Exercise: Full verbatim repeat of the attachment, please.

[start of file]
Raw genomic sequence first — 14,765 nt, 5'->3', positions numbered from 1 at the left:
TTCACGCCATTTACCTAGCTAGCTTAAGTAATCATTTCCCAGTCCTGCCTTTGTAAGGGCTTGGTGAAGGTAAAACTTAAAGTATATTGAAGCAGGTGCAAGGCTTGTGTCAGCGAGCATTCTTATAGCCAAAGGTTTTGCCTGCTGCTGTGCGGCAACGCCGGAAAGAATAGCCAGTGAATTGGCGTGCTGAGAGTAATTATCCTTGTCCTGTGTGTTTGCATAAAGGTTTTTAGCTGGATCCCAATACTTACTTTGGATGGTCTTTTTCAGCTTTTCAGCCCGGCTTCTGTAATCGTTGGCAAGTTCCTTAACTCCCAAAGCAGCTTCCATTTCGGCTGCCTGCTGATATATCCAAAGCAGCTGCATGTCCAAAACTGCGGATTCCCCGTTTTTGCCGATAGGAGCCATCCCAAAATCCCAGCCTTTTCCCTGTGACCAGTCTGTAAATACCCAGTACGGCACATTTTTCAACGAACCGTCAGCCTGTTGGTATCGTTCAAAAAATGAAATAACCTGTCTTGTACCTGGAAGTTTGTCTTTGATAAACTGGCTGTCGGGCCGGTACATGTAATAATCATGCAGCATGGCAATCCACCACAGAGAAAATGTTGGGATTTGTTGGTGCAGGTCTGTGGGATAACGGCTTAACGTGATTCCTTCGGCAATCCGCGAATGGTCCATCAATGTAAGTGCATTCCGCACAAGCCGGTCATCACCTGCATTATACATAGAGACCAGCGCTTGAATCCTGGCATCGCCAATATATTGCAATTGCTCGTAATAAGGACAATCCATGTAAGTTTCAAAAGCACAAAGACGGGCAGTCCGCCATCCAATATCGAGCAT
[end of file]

Raw genomic sequence first — 14,765 nt, 5'->3', positions numbered from 1 at the left:
TTCACGCCATTTACCTAGCTAGCTTAAGTAATCATTTCCCAGTCCTGCCTTTGTAAGGGCTTGGTGAAGGTAAAACTTAAAGTATATTGAAGCAGGTGCAAGGCTTGTGTCAGCGAGCATTCTTATAGCCAAAGGTTTTGCCTGCTGCTGTGCGGCAACGCCGGAAAGAATAGCCAGTGAATTGGCGTGCTGAGAGTAATTATCCTTGTCCTGTGTGTTTGCATAAAGGTTTTTAGCTGGATCCCAATACTTACTTTGGATGGTCTTTTTCAGCTTTTCAGCCCGGCTTCTGTAATCGTTGGCAAGTTCCTTAACTCCCAAAGCAGCTTCCATTTCGGCTGCCTGCTGATATATCCAAAGCAGCTGCATGTCCAAAACTGCGGATTCCCCGTTTTTGCCGATAGGAGCCATCCCAAAATCCCAGCCTTTTCCCTGTGACCAGTCTGTAAATACCCAGTACGGCACATTTTTCAACGAACCGTCAGCCTGTTGGTATCGTTCAAAAAATGAAATAACCTGTCTTGTACCTGGAAGTTTGTCTTTGATAAACTGGCTGTCGGGCCGGTACATGTAATAATCATGCAGCATGGCAATCCACCACAGAGAAAATGTTGGGATTTGTTGGTGCAGGTCTGTGGGATAACGGCTTAACGTGATTCCTTCGGCAATCCGCGAATGGTCCATCAATGTAAGTGCATTCCGCACAAGCCGGTCATCACCTGCATTATACATAGAGACCAGCGCTTGAATCCTGGCATCGCCAATATATTGCAATTGCTCGTAATAAGGACAATCCATGTAAGTTTCAAAAGCACAAAGACGGGCAGTCCGCCATCCAATATCGAGCAT